Struggling as a line cook.

Discussion in 'Jobs / Internships Postings' started by Hotham, Sep 22, 2018.

  1. Hotham

    Hotham

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    Culinary School oregon, 2 years cook experience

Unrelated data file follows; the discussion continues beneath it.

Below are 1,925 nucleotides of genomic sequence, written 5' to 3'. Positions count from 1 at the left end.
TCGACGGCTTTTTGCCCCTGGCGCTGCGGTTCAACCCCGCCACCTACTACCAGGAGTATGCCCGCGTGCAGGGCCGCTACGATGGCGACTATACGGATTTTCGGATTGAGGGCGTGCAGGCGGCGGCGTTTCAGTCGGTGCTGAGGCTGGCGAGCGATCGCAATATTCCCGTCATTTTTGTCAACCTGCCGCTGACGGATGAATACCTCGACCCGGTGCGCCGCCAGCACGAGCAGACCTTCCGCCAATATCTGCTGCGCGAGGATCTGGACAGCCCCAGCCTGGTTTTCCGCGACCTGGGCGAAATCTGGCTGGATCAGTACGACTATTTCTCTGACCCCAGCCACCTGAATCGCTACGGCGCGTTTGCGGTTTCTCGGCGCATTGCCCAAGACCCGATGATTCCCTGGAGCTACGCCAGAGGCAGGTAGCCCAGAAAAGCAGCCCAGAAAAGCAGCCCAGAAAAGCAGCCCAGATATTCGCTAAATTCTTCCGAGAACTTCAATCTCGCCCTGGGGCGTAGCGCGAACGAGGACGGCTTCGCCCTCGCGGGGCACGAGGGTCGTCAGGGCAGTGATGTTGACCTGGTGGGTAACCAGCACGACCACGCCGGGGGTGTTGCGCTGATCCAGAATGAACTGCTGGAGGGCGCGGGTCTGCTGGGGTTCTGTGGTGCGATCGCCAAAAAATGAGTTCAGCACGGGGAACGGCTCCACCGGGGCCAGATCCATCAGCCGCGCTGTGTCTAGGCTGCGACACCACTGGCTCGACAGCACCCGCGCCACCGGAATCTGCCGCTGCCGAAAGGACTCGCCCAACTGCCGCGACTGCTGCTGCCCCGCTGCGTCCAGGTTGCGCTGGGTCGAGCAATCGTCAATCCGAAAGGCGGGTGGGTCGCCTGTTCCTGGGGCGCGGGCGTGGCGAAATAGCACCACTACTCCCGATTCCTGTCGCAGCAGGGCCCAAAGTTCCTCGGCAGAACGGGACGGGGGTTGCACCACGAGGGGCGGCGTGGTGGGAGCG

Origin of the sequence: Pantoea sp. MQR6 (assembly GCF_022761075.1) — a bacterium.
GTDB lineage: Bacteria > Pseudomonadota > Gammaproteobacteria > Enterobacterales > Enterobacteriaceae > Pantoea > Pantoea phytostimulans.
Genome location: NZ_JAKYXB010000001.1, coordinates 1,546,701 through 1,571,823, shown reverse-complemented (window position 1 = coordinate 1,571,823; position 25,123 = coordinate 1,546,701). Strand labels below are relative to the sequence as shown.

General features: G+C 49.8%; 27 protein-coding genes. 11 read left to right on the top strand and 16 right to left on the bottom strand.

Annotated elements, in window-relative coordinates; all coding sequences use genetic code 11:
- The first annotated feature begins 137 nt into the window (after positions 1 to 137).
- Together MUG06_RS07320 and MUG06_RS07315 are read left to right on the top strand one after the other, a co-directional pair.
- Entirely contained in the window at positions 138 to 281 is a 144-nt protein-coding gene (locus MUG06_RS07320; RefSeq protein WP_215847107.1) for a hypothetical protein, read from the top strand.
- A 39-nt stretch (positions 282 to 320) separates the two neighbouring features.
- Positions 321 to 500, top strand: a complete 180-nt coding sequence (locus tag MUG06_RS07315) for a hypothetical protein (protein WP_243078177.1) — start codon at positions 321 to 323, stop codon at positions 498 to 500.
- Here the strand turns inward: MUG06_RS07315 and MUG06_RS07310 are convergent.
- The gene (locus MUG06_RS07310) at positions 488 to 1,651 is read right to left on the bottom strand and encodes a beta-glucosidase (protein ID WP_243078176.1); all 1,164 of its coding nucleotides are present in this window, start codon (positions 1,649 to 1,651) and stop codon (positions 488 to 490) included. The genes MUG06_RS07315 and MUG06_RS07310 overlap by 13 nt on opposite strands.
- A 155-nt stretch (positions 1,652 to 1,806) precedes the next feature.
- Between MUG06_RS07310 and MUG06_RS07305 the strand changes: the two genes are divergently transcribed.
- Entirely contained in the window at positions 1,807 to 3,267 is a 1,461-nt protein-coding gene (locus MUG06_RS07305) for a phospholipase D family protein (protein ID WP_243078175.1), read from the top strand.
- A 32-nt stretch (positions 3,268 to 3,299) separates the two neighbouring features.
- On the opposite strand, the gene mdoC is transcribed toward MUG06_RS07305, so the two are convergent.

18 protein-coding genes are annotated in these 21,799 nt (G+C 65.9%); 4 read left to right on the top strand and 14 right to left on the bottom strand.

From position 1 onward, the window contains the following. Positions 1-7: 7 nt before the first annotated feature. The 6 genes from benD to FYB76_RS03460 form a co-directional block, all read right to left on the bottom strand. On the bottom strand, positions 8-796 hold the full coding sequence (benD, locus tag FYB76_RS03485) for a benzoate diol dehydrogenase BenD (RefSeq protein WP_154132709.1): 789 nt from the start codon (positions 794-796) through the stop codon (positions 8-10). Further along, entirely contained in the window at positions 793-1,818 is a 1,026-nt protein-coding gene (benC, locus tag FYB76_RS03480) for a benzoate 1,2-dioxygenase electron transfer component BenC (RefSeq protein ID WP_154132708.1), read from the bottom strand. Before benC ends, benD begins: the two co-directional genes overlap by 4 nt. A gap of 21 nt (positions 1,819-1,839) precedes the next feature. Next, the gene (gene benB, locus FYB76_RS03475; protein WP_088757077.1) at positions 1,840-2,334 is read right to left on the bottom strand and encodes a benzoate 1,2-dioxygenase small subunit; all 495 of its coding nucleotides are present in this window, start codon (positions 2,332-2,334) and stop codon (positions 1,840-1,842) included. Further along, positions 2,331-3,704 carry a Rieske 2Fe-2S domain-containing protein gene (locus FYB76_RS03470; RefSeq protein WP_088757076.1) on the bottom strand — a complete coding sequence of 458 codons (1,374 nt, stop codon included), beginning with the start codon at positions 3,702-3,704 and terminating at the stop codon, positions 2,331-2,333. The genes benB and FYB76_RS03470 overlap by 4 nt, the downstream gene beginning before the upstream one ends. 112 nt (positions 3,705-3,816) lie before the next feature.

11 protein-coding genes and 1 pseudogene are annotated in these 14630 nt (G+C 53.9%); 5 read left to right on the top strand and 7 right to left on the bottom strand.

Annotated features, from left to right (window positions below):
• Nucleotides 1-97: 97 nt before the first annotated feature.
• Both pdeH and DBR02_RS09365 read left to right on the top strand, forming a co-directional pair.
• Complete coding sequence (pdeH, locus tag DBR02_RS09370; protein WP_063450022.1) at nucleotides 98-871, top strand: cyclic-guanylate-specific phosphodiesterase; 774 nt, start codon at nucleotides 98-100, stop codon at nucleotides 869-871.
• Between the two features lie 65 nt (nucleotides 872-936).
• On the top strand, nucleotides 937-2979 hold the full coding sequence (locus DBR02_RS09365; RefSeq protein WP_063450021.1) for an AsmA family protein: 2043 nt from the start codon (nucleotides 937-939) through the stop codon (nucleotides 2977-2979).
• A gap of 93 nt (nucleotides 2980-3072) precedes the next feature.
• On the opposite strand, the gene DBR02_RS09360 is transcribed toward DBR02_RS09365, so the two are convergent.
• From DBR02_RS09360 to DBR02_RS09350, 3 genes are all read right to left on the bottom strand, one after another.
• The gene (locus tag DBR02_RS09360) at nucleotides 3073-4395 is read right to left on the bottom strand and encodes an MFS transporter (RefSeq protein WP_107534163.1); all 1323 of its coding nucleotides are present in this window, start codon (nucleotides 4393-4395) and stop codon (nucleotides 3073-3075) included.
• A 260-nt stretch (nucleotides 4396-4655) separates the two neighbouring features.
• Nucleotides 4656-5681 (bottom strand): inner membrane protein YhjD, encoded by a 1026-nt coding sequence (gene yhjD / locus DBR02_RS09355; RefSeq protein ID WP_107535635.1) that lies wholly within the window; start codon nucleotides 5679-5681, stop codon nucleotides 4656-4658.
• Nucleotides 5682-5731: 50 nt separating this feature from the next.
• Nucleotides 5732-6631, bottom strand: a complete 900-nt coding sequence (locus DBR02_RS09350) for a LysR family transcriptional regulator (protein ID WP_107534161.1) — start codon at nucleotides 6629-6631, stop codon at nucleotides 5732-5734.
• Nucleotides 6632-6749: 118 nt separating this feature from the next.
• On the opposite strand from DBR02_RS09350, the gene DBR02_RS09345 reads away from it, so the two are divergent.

Hello everybody, first post here. I guess I should start off with my experience: I worked as Dishwasher/Prep at a nicer quality, not-so-busy restaurant for about two years. I did well as a prep-cook, but have always been forgetful. I would often forget to throw appetizers in the oven. They allowed me to have some pantry experience, but i was constantly kicked off for being too slow.Fast forward a few months, I worked as a fryer cook while going to culinary school in Oregon, I have about a month left of culinary school. It was a corporate restaurant, that would have decently busy dinner rushes. I did alright there, but really lacked speed and efficiency. Now I am working at a very high paced restaurant that is well known in the area. I started off as a prep cook and they quickly have moved me to grill (mostly flat top, but small gas grill that is about a foot wide. Plus two fryer baskets. ) since the line cooks thought I was doing a great job on prep.I have been on grill for a month now, and am struggling. The morning rush is very busy, but my station is easy to do in the morning, only having to plate toasted biscuits, and cook pancakes+french toast. I can do it efficiently without problems . At lunch time i will grab two pieces of bread, put sauce and cheese on them, put them on the flattop. Then let my protein cook right next to it, when it is done I put it together, and put it in a holding oven. When the back expo tells me to sell it, I cut it in half(drop fries if need be) put it on a plate and put it in the window. When its very busy, ill likely have 4 or 5 sandwiches down, 2 pancakes down, and perhaps a sausage being browned on the flattop. With perhaps a piece of meat or two on the grill (hamburger or salmon cut). When it comes time to sell, the bun is usually ready with all the toppings on it on the cutting board. But when lunch comes around I go downhill. The cooks do a great job of taking care of me, and since the expos are great they really don't let any plates go out with mistakes. I have a hard time memorizing 4+ calls (no ticket machine on my side, line works together as a team and listens to the calls.), I constantly forget certain ingredients (specially modifications such as Rueben, no sauce), and I often don't have meals ready or even fired when it comes time to "sell". The cooks do a good job of making sure I have things fired, but I frustrate them by constantly having to say "nope! I don't have that fired yet". The lunch gets busy enough to where someone will jump on grill with me, cutting and plating the sandwiches that I have prepared on the flat top. They all have to baby me, and it frustrates me. Not that they don't trust to let me work alone, but that I suck so bad that they have to baby me. Today was open of the worse days I've had, I should have this down it has been a month. And its like I could barely think, I was overwhelmed within a few orders, and regrettably lost my temper I little bit when one of the cooks told me that my lunch pancakes were coming out undercooked. I shouldn't have argued but I was just so upset with my self and overwhelmed by the speed at which we were going. Even worse I'm going to culinary school, so I should be somewhat capable of doing my job. I feel like I sound like a broken record constantly apologizing to my lead line cook at then end of the day for my performance. Its not that I don't lack the motivation to work, I get there early everyday, I truly try my hardest. But I just come up short so much, and almost everyday I'm going home mad at myself and embarrassed. The line cooks always tell me at the end of the day that its fine and ill get the hang of it but I feel f***ing stupid. All I want is to be able to do my job efficiently.